2019 Acura NSX Review: A small nip and tuck adds big gains

The original Acura NSX was ahead of its time with its aluminum architecture, VTEC V6 and looks that rivaled Ferrari. Back then the young Acura brand proved that it could build a supercar. When Acura decided to build a second-generation NSX it decided to once again take a different path than its supercar rivals, with the final result being a hybrid NSX with three electric motors and a twin-turbocharged V6.

The second-generation NSX debuted in 2017 and although it was a technological tour-de-force, it didn’t quite capture the love that we gave the original. Now two years later, Acura has given the 2019 NSX a refresh, with several performance enhancements. The biggest change you can see are new Continental SportContact 6 tires that were developed exclusively for the NSX. The 2019 NSX also receives larger front and rear stabilizer bars that are 26 percent stiffer in the front and 19 percent stiffer in the rear. Lastly the stiffness of the rear toe link bushings has been increased by 21 percent and the rear hub rigidity is also 6 percent stiffer now.

What does this all mean? The 2019 Acura NSX can now get around the track faster than before. Acura recently took the 2019 NSX to the Suzuka Circuit where it lapped the track two seconds faster than the 2017 NSX.

The 2019 NSX’s hybrid powertrain carries over largely unchanged other than some software updates. The powertrain mates a twin-turbocharged 3.5L V6 with 500 horsepower and 406 lb-ft. of torque to a 47 horsepower electric motor and a nine-speed automatic transmission. At the front there are also two additional 36 horsepower electric motors that power the front wheels. At the end of the day the 2019 NSX packs a total 573 horsepower and 476 lb-ft. of torque.

With that much power, the NSX can reach 60 mph in only 2.7 seconds and a top speed of 191 mph. The 2019 NSX beats the Audi R8 and McLaren 570S to 60 mph, but both models have a slightly higher top speed. The NSX also features a cool launch mode that pushes your back into the seat the second you release the brake pedal. Hold the brake pedal with your left foot, while simultaneously mashing the gas pedal to the floor. The second you left of the brake you take off like a rocket.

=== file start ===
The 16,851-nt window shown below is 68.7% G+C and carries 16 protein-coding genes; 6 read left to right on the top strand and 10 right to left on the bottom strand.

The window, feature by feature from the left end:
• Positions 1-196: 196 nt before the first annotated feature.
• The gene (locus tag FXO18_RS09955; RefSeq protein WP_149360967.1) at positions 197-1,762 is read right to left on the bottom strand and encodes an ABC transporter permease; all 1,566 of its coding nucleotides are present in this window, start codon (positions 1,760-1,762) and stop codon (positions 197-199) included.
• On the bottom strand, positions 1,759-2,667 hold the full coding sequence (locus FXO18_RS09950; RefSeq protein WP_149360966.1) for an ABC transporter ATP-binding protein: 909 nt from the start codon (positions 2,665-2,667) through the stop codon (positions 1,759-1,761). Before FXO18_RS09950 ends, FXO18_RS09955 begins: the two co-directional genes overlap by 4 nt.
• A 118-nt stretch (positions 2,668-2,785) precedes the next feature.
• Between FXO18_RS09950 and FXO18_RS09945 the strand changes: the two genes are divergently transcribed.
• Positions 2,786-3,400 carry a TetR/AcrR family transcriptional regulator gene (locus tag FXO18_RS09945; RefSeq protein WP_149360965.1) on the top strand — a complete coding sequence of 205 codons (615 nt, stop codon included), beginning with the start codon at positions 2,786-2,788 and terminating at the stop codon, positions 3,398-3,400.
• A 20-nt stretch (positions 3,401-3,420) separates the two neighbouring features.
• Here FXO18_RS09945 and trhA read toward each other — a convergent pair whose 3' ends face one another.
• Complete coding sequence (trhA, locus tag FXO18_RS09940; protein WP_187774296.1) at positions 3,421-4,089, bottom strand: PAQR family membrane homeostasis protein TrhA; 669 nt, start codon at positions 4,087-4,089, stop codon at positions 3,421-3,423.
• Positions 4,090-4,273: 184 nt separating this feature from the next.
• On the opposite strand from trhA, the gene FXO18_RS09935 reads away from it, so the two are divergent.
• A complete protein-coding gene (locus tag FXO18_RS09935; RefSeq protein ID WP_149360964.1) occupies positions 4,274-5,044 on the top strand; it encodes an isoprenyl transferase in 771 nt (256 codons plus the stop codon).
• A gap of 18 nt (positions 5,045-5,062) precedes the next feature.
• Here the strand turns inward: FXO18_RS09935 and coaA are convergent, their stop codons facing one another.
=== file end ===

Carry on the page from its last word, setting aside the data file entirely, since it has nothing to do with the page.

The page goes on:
To show off how much the small adjustments to the tires and suspension improve the 2019 NSX, Acura gave us a chance to do several laps in the updated NSX on the track at the Transportation Research Center in Ohio. TRC is also only minutes away from where Acura builds the NSX by hand. Acura’s engineers also used the test track to develop the 2019 NSX.

Power up the NSX and you’ll immediately notice that something is missing, the NSX doesn’t have that raw supercar sound like you’d expect. Instead it could easily be mistaken for a regular hybrid, but that’s easily fixed thanks to the four driving modes: Quiet, Sport, Sport+ and Track.

For our short time with the 2019 NSX we turned the dial to the most extreme driving mode – Track. In Track mode the NSX’s V6 engine comes to life with as much of a raw sound that Acura’s engineers were willing to give it. The Track mode also loosens the settings for the stability control, tightens the steering and makes the 9-speed transmission shift even faster. The hybrid powertrain’s battery is also kept at an optimal level to make sure there’s always enough juice on hand to power up the electric motors.

Once on TRC’s Dynamic Handling Course, the NSX’s hybrid powertrain comes to life with instantaneous torque from the electric motors and the sweet sounds from the twin-turbocharged V6. Even with 573 horsepower on tap, the 2019 NSX never feels unpredictable at full speed, unlike some other supercars that will easily throw you into a ditch if you aren’t careful. The NSX picks up speed with precision, while its steering and suspension improvements make it feel more nimble than you might expect. The NSX is actually pretty easy to drive, even for a less skilled driver.

Exiting a corner on the DRC there’s plenty of grip thanks to the upgraded tires and bringing the NSX to a stop is effortless. The NSX actually has a shorter braking distance (70-0 mph) than the Audi R8, Porsche 911 Turbo and McLaren 570S.

After a few laps around the track, you can’t help but have a big grin on your face. Maybe it’s because the NSX is so easy to drive that you’ll feel like you could switch careers and become a race car driver or maybe it’s the sound of the engine hard at work just behind you. The 2019 Acura NSX is the supercar that begs to be driven hard and once your fun on the track is done you can drive it just like a normal car.

The 2019 Acura NSX starts at $159,300.

Marc Carter :Marc Carter is the Editor-in-Chief and founder of Diabetesss. When he's not writing news or reviews for Diabetesss, he also contributes to Inhabitat.com.